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Although irrational beliefs (IBs) and automatic thoughts (ATs) have been proposed as mechanisms that contribute to psychopathology in the Cognitive Behavioral Therapy (CBT) model, surprisingly, no previous study systematically evaluated the magnitude and direction of the relationship between the two central constructs. Therefore, the present meta-analysis aimed to evaluate this association, considering its theoretical and clinical importance. We conducted a systematic search of the literature and included 34 experimental and correlational studies suited for the purpose of this meta-analysis, comprising 5086 participants. Results indicated a significant (p < .001) medium sized association (r = .43) for the relationship between the irrationality of beliefs and the functionality of ATs, higher levels of IBs being associated with more dysfunctional ATs. The magnitude of the relationship does not depend on the specific CBT theoretical model through which the two variables were approached and it is not influenced by the context, nor by the object of the beliefs. However, the content of beliefs appears to impact on this relationship, given that the results revealed a significant (p < .001) large effect size (r = .58) for the association of ATs with certainty beliefs, but no association was present for control beliefs. Results also suggest that primary and secondary IBs equally impact on ATs’ functionality and should be equally addressed in psychological interventions. Further theoretical and practical implications, and future directions are discussed.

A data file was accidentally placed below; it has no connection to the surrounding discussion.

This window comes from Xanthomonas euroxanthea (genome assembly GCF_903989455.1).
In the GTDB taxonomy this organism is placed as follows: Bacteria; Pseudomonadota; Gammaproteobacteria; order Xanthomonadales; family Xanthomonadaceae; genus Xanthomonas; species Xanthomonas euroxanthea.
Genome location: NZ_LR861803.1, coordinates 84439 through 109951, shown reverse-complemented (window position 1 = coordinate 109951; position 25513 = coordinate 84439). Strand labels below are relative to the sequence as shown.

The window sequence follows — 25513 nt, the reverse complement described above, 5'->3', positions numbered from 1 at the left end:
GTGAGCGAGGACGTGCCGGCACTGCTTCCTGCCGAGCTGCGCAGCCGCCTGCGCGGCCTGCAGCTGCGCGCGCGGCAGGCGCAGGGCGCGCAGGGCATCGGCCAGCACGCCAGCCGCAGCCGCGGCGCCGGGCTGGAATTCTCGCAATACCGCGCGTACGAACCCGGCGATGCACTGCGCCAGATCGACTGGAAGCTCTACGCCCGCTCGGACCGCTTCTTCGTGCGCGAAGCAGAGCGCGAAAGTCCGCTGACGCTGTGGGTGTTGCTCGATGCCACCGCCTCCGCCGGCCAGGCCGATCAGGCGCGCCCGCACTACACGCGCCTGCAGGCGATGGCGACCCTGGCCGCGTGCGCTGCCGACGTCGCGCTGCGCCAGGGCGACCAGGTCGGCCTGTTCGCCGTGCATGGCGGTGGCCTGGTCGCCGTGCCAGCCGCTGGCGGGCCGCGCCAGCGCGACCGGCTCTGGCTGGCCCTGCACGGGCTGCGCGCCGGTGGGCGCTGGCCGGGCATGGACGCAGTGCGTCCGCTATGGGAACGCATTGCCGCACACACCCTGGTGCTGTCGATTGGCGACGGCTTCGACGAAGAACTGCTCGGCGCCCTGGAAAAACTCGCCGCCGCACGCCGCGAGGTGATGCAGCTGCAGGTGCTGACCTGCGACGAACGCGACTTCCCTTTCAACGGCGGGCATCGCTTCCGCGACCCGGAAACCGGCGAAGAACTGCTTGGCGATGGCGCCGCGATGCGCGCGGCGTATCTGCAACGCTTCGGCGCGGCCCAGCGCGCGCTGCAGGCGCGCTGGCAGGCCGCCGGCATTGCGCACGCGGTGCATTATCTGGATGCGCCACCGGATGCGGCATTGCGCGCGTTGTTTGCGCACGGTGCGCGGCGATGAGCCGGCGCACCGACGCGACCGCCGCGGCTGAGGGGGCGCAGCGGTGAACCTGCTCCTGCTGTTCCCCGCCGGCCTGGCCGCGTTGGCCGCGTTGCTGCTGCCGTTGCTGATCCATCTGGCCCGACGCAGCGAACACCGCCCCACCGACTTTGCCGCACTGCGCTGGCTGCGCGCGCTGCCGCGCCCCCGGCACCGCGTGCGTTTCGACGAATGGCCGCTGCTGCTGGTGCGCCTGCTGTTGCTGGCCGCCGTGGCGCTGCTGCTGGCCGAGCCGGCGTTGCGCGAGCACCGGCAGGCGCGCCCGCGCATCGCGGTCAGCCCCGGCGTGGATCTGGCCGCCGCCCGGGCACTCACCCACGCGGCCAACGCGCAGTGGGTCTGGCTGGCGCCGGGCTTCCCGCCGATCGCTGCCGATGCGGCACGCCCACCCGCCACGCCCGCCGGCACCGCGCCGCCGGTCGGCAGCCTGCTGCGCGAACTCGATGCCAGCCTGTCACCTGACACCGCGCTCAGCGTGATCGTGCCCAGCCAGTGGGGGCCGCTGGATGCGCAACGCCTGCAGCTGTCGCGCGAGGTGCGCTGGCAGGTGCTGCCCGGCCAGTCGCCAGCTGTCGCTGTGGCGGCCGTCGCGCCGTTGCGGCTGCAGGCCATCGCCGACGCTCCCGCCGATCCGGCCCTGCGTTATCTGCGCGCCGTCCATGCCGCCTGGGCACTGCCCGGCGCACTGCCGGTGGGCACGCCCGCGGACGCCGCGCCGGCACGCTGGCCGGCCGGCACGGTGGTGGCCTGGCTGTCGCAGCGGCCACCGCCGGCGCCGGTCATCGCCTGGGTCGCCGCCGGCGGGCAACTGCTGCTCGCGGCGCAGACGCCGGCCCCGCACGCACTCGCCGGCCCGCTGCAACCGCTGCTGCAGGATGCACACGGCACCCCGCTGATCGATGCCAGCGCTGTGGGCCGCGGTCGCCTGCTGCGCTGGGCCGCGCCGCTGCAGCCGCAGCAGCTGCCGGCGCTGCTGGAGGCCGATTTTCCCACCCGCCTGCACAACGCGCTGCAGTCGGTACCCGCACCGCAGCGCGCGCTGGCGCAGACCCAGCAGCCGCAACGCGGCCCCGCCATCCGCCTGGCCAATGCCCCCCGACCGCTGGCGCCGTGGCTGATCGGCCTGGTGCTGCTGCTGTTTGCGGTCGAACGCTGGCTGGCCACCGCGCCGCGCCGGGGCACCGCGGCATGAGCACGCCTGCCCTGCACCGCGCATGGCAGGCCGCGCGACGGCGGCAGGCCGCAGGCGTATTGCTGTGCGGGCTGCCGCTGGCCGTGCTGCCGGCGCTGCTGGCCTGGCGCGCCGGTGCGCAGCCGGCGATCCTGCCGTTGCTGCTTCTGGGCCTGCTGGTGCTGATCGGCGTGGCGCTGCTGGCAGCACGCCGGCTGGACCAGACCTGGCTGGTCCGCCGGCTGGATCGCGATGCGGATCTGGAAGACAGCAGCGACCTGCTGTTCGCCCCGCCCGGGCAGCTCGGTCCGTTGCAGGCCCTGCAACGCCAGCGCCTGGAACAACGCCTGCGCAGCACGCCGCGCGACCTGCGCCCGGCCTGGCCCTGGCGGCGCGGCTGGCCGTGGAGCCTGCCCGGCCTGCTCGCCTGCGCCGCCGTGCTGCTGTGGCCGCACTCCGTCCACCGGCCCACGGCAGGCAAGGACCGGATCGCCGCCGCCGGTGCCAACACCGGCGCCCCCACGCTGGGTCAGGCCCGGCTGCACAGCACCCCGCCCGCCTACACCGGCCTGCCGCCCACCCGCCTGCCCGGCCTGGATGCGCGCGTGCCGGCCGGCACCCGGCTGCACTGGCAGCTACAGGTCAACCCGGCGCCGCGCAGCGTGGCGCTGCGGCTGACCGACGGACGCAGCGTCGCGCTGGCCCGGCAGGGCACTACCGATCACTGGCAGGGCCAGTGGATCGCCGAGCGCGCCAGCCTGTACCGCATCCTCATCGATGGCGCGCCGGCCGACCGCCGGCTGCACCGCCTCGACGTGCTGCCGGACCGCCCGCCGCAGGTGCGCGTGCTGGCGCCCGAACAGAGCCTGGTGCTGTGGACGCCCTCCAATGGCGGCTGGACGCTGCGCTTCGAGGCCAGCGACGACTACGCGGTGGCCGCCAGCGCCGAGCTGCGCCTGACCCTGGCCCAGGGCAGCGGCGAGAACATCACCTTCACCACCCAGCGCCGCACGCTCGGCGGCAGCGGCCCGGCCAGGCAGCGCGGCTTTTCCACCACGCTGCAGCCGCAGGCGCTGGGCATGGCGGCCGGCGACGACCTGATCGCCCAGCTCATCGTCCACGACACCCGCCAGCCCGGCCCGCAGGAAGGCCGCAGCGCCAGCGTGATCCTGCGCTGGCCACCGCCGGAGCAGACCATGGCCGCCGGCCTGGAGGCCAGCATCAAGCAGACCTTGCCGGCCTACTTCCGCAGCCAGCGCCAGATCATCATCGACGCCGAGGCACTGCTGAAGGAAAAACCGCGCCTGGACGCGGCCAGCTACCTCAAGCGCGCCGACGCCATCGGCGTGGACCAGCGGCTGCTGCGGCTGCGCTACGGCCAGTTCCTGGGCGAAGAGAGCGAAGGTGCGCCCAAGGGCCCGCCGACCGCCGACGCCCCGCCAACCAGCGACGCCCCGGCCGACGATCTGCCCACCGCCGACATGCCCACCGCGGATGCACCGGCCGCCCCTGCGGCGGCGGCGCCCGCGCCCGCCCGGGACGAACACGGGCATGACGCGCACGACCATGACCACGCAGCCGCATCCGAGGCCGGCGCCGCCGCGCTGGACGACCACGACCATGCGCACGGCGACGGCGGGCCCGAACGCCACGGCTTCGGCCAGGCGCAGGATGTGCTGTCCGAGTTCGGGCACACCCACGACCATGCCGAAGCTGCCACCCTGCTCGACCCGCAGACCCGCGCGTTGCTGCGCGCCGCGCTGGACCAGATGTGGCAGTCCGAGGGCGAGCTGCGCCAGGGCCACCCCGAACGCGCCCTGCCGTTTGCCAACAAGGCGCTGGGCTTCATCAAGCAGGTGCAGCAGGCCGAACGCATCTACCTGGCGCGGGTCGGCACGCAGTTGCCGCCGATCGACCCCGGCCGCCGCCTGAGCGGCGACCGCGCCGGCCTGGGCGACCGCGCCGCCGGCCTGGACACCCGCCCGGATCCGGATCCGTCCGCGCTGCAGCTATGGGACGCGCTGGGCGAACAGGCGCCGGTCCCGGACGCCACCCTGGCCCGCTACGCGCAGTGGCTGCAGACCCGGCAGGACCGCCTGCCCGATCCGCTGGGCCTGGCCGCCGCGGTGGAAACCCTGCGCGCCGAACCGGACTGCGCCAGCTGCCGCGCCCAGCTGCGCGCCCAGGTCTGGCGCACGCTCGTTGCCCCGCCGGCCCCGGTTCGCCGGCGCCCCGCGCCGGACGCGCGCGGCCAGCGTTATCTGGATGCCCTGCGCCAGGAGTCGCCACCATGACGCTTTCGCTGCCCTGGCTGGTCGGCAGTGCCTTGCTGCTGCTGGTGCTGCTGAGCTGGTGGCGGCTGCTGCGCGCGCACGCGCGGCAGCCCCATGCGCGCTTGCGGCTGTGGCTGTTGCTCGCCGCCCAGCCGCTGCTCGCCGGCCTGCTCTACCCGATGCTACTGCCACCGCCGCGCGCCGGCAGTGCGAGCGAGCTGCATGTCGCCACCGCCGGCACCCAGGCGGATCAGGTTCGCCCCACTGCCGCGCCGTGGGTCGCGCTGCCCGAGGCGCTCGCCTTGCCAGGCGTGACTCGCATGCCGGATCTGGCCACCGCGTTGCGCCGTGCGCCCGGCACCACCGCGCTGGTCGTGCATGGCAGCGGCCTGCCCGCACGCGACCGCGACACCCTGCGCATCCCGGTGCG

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- A Meta-Analytical Approach of the Relationships Between the Irrationality of Beliefs and the Functionality of Automatic Thoughts
Daniel O. David
- Springer US